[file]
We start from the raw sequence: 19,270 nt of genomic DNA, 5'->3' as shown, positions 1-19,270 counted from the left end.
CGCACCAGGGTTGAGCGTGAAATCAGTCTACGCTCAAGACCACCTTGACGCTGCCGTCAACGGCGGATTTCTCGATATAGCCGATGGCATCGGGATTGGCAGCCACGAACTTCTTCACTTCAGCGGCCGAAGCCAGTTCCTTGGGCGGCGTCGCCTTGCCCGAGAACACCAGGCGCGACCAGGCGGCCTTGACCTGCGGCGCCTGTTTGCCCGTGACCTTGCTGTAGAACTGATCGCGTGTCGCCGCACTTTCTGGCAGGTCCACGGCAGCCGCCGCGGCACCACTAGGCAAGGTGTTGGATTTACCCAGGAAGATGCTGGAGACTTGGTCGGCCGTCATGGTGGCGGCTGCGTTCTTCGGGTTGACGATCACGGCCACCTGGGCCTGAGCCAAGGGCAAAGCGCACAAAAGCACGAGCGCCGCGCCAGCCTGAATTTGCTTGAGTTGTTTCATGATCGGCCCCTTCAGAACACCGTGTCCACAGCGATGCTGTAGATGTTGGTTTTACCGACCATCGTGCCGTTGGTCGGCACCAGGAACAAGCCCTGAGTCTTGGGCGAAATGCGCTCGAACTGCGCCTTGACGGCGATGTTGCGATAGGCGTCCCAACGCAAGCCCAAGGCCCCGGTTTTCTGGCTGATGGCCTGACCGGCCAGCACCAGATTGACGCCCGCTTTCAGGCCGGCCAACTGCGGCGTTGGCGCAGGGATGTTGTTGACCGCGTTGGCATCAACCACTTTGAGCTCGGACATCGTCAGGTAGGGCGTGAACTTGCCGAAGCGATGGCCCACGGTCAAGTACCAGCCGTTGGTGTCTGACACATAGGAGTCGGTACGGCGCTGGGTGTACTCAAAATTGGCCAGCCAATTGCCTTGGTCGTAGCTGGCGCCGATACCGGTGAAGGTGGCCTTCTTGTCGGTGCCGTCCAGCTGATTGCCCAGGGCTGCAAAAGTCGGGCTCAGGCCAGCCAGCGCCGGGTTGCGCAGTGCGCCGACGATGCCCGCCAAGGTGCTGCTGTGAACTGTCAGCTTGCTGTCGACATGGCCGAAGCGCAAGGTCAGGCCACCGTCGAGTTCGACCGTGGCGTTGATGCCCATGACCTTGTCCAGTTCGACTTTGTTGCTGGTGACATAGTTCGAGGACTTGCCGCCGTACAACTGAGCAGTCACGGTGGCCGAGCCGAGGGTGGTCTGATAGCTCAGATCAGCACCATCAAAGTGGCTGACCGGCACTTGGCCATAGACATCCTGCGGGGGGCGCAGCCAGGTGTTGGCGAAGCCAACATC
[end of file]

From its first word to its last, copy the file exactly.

We start from the raw sequence: 19,270 nt of genomic DNA, 5'->3' as shown, positions 1-19,270 counted from the left end.
CGCACCAGGGTTGAGCGTGAAATCAGTCTACGCTCAAGACCACCTTGACGCTGCCGTCAACGGCGGATTTCTCGATATAGCCGATGGCATCGGGATTGGCAGCCACGAACTTCTTCACTTCAGCGGCCGAAGCCAGTTCCTTGGGCGGCGTCGCCTTGCCCGAGAACACCAGGCGCGACCAGGCGGCCTTGACCTGCGGCGCCTGTTTGCCCGTGACCTTGCTGTAGAACTGATCGCGTGTCGCCGCACTTTCTGGCAGGTCCACGGCAGCCGCCGCGGCACCACTAGGCAAGGTGTTGGATTTACCCAGGAAGATGCTGGAGACTTGGTCGGCCGTCATGGTGGCGGCTGCGTTCTTCGGGTTGACGATCACGGCCACCTGGGCCTGAGCCAAGGGCAAAGCGCACAAAAGCACGAGCGCCGCGCCAGCCTGAATTTGCTTGAGTTGTTTCATGATCGGCCCCTTCAGAACACCGTGTCCACAGCGATGCTGTAGATGTTGGTTTTACCGACCATCGTGCCGTTGGTCGGCACCAGGAACAAGCCCTGAGTCTTGGGCGAAATGCGCTCGAACTGCGCCTTGACGGCGATGTTGCGATAGGCGTCCCAACGCAAGCCCAAGGCCCCGGTTTTCTGGCTGATGGCCTGACCGGCCAGCACCAGATTGACGCCCGCTTTCAGGCCGGCCAACTGCGGCGTTGGCGCAGGGATGTTGTTGACCGCGTTGGCATCAACCACTTTGAGCTCGGACATCGTCAGGTAGGGCGTGAACTTGCCGAAGCGATGGCCCACGGTCAAGTACCAGCCGTTGGTGTCTGACACATAGGAGTCGGTACGGCGCTGGGTGTACTCAAAATTGGCCAGCCAATTGCCTTGGTCGTAGCTGGCGCCGATACCGGTGAAGGTGGCCTTCTTGTCGGTGCCGTCCAGCTGATTGCCCAGGGCTGCAAAAGTCGGGCTCAGGCCAGCCAGCGCCGGGTTGCGCAGTGCGCCGACGATGCCCGCCAAGGTGCTGCTGTGAACTGTCAGCTTGCTGTCGACATGGCCGAAGCGCAAGGTCAGGCCACCGTCGAGTTCGACCGTGGCGTTGATGCCCATGACCTTGTCCAGTTCGACTTTGTTGCTGGTGACATAGTTCGAGGACTTGCCGCCGTACAACTGAGCAGTCACGGTGGCCGAGCCGAGGGTGGTCTGATAGCTCAGATCAGCACCATCAAAGTGGCTGACCGGCACTTGGCCATAGACATCCTGCGGGGGGCGCAGCCAGGTGTTGGCGAAGCCAACATC